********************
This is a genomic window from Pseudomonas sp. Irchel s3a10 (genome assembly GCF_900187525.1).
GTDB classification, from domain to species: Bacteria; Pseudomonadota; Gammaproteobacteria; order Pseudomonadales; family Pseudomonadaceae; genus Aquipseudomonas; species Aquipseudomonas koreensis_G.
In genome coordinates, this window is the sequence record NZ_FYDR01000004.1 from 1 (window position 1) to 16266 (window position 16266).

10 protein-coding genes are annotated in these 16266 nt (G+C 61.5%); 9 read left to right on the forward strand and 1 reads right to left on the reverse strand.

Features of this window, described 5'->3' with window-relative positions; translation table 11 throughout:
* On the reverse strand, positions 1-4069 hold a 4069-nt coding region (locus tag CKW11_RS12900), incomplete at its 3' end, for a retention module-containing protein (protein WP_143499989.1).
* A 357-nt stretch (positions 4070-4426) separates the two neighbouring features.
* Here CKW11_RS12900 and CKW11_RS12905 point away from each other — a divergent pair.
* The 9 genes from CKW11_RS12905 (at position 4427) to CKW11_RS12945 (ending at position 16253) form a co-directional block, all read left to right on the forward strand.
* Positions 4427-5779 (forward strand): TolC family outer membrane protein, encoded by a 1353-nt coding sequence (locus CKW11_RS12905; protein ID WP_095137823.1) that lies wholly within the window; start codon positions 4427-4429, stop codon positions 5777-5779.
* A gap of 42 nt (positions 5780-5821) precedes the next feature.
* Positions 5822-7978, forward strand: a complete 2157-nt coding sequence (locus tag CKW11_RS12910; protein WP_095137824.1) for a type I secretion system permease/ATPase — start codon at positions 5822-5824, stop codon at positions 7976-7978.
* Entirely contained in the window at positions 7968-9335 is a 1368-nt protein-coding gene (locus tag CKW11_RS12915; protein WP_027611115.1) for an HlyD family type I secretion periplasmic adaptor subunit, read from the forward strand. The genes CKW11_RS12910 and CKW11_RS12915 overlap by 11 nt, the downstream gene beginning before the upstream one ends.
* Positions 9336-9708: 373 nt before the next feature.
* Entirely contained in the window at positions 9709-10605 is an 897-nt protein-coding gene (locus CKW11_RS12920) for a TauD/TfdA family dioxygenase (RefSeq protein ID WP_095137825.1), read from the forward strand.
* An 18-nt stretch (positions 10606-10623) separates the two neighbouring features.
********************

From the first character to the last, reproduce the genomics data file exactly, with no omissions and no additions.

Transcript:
This is a genomic window from Pseudomonas sp. Irchel s3a10 (genome assembly GCF_900187525.1).
GTDB classification, from domain to species: Bacteria; Pseudomonadota; Gammaproteobacteria; order Pseudomonadales; family Pseudomonadaceae; genus Aquipseudomonas; species Aquipseudomonas koreensis_G.
In genome coordinates, this window is the sequence record NZ_FYDR01000004.1 from 1 (window position 1) to 16266 (window position 16266).

10 protein-coding genes are annotated in these 16266 nt (G+C 61.5%); 9 read left to right on the forward strand and 1 reads right to left on the reverse strand.

Features of this window, described 5'->3' with window-relative positions; translation table 11 throughout:
* On the reverse strand, positions 1-4069 hold a 4069-nt coding region (locus tag CKW11_RS12900), incomplete at its 3' end, for a retention module-containing protein (protein WP_143499989.1).
* A 357-nt stretch (positions 4070-4426) separates the two neighbouring features.
* Here CKW11_RS12900 and CKW11_RS12905 point away from each other — a divergent pair.
* The 9 genes from CKW11_RS12905 (at position 4427) to CKW11_RS12945 (ending at position 16253) form a co-directional block, all read left to right on the forward strand.
* Positions 4427-5779 (forward strand): TolC family outer membrane protein, encoded by a 1353-nt coding sequence (locus CKW11_RS12905; protein ID WP_095137823.1) that lies wholly within the window; start codon positions 4427-4429, stop codon positions 5777-5779.
* A gap of 42 nt (positions 5780-5821) precedes the next feature.
* Positions 5822-7978, forward strand: a complete 2157-nt coding sequence (locus tag CKW11_RS12910; protein WP_095137824.1) for a type I secretion system permease/ATPase — start codon at positions 5822-5824, stop codon at positions 7976-7978.
* Entirely contained in the window at positions 7968-9335 is a 1368-nt protein-coding gene (locus tag CKW11_RS12915; protein WP_027611115.1) for an HlyD family type I secretion periplasmic adaptor subunit, read from the forward strand. The genes CKW11_RS12910 and CKW11_RS12915 overlap by 11 nt, the downstream gene beginning before the upstream one ends.
* Positions 9336-9708: 373 nt before the next feature.
* Entirely contained in the window at positions 9709-10605 is an 897-nt protein-coding gene (locus CKW11_RS12920) for a TauD/TfdA family dioxygenase (RefSeq protein ID WP_095137825.1), read from the forward strand.
* An 18-nt stretch (positions 10606-10623) separates the two neighbouring features.